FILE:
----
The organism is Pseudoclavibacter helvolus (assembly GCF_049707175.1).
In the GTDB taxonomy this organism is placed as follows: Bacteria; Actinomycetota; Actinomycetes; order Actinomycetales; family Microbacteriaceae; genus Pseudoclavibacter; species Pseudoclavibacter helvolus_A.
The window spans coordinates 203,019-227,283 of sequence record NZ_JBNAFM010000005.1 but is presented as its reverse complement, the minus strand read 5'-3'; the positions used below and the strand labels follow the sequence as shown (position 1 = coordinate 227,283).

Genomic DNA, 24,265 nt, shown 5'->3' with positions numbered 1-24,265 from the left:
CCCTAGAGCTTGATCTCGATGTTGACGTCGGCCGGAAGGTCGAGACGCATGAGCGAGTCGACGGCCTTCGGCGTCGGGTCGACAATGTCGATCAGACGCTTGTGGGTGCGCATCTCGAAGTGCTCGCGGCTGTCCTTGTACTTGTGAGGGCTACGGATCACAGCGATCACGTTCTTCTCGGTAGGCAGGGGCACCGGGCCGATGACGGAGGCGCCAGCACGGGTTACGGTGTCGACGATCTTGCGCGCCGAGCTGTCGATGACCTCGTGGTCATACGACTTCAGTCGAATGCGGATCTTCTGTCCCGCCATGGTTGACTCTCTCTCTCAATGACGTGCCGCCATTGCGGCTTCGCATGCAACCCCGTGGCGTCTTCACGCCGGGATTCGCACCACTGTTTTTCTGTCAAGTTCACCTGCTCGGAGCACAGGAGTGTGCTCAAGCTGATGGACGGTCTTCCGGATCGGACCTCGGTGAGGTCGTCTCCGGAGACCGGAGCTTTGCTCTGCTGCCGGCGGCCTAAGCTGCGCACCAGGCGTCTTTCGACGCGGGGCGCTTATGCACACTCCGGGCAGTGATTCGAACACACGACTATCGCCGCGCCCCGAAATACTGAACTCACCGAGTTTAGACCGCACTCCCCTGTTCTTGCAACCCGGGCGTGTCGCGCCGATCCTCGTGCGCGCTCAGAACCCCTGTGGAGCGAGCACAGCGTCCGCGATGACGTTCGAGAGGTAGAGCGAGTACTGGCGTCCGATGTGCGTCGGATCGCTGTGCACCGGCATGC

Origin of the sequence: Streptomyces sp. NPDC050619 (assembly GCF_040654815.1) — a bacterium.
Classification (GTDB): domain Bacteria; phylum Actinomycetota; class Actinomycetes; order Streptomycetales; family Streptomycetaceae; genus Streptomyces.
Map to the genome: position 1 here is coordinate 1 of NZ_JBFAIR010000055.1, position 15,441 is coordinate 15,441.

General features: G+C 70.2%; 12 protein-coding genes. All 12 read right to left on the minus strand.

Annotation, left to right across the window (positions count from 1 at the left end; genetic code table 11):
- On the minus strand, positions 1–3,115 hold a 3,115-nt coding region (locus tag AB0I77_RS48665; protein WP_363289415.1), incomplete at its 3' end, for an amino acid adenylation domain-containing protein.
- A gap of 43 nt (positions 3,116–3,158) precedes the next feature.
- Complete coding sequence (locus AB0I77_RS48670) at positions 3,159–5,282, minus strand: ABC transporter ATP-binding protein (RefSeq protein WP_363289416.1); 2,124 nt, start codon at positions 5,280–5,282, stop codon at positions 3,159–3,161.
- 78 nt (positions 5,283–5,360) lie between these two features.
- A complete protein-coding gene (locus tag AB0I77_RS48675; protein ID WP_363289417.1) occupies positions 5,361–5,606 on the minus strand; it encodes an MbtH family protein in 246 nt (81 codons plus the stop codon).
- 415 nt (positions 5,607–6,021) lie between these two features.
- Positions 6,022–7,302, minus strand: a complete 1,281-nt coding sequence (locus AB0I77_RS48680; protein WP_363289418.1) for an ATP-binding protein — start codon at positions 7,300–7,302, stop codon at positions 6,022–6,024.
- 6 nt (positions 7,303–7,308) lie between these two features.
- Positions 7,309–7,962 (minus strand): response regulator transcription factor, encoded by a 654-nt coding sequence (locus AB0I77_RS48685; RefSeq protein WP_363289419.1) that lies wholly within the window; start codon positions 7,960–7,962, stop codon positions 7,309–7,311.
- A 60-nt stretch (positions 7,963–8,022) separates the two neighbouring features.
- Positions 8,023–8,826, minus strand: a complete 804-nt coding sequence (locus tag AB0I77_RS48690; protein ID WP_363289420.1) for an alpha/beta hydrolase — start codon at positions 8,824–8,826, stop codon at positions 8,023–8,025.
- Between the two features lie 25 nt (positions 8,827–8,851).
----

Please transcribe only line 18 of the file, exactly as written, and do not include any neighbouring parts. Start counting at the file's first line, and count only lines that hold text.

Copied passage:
- 6 nt (positions 7,303–7,308) lie between these two features.